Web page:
Throughout the pandemic, we'll keep publishing news to help you navigate the state of travel today (like whether travel insurance covers the coronavirus), as well as stories about places for you to put on your bucket list once it's safe to start going more far-flung.
You’re right, Ann Marie. Puerto Rico is a fantastic place, filled with amazing sights, wonderful people, and a whole bunch of scraggly-looking abandoned and stray dogs. Estimates on the number of mutts (or Satos, as they’re called) roaming the main island range from 100,000 to 200,000. Considering that Puerto Rico is 3,500 square miles in area, that’s an average three to six homeless dogs for every square mile.
There are many reasons for the incredible overpopulation. Puerto Rico has few spay-and-neuter programs, even fewer animal control officials, and less than 10 animal shelters. The Humane Society can’t keep up with the overwhelming number of dogs it receives, and according to newspaper articles, 97 percent of dogs in shelters are euthanized. There’s even a stretch of sand on eastern Puerto Rico known as “Dead Dog Beach”—though I’ve never seen it myself—because so many mutts are abandoned on it every day.
I have to be honest with you, though: adopting a dog from Puerto Rico is less than a drop in a bucket, in terms of making a difference. (Math geek friends tell me there are 19,000 drops of water in a five-gallon bucket—meaning that adopting one dog out of 150,000 strays is like one-seventh of a drop.) So I’m honestly not sure there’s much of a point in getting one from there as opposed to visiting your local rescue shelter. But if you’re determined, I can tell you how. There are two ways to do it: 1) Take one home with you after your next trip there, or 2) adopt one that’s flown to the mainland U.S. from Puerto Rico by a dog-loving charity.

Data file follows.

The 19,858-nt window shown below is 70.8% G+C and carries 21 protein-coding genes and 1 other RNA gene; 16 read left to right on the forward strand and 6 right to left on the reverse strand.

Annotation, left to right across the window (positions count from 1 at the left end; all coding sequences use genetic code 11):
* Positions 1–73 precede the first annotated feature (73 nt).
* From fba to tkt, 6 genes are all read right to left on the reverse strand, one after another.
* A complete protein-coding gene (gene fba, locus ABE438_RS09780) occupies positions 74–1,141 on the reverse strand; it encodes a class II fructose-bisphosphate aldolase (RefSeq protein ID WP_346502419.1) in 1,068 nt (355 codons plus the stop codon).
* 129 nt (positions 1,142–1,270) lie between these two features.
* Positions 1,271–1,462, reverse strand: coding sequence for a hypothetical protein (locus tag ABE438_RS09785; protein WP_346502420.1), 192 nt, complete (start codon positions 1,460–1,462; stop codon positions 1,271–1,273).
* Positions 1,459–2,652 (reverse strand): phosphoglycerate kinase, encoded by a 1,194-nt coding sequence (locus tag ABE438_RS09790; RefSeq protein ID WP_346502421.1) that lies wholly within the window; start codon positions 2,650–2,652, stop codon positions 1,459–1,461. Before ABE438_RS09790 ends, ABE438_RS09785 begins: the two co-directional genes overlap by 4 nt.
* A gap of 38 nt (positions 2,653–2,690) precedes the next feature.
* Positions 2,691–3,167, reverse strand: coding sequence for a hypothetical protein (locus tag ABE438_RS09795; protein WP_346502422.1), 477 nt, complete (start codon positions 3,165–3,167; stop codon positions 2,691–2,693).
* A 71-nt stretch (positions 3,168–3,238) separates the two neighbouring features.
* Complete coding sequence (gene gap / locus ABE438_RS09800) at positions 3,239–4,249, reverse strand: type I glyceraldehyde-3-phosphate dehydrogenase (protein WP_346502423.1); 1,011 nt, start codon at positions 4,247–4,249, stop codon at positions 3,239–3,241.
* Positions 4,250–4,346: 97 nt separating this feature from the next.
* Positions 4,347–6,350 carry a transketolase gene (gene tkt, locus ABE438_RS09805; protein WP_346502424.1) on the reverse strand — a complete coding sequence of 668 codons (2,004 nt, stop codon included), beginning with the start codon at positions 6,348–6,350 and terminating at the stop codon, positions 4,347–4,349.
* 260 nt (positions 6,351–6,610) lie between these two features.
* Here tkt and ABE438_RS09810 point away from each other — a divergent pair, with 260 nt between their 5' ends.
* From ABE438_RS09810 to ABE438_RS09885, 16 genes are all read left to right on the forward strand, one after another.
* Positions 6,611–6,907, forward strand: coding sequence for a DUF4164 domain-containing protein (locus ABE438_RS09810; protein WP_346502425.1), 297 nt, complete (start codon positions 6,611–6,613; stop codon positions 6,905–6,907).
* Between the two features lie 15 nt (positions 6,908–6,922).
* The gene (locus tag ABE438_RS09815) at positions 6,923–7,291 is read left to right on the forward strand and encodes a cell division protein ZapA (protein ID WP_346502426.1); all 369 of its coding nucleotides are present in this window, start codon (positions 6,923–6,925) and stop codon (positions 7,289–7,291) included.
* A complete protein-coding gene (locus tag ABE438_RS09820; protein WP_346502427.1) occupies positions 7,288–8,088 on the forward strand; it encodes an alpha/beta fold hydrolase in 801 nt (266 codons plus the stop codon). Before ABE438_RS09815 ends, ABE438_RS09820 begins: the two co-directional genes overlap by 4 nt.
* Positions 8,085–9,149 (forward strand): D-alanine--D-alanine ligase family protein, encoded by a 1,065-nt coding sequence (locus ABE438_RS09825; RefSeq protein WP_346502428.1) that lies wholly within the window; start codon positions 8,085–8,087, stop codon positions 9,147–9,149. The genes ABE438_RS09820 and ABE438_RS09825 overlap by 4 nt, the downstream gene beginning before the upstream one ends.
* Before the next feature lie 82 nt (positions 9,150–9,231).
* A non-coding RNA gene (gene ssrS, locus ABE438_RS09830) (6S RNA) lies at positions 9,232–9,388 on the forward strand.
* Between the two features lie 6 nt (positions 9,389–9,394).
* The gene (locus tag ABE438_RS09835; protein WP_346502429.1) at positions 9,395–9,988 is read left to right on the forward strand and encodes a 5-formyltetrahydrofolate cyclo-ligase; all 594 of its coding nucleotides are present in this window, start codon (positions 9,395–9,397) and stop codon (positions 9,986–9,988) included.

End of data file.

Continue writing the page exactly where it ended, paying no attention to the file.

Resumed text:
TAKING A STRAY DOG HOME
Given that Puerto Rico is a part of the United States (and should be the 51st state, but don’t get me started), the steps are pretty easy. Take it to a veterinarian, make sure that it gets all of the appropriate medical tests and vaccinations—and that it’s healthy enough to travel—and ask for a certificate that allows you to take the pooch on an airplane. The hard part is actually affording the dog. Medical bills can cost hundreds of dollars, and then you have to buy a kennel and pay the extra airline charge. The website Island Dog provides contact numbers for vets and shelters and other useful information for people who want to adopt a Sato.
ADOPTING A DOG THAT’S FLOWN TO YOU
The easiest way to save a stray dog in Puerto Rico, whether you want to adopt it or not, is to become involved with the Save a Sato Foundation. This all-volunteer non-profit rescue organization is leading the fight to decrease dog overpopulation in Puerto Rico through awareness, rescue, adoption, spaying and neutering, and care. The group sends dogs to homes and shelters that have open kennel space on the mainland U.S. all the time. Because airlines require that all dogs be accompanied by a person, Save a Sato enlists travelers to volunteer as dog escorts on flights to cities on the East Coast, like Newark, Boston, New York, and Hartford. It lists its dogs available for adoption through Petfinders.com.
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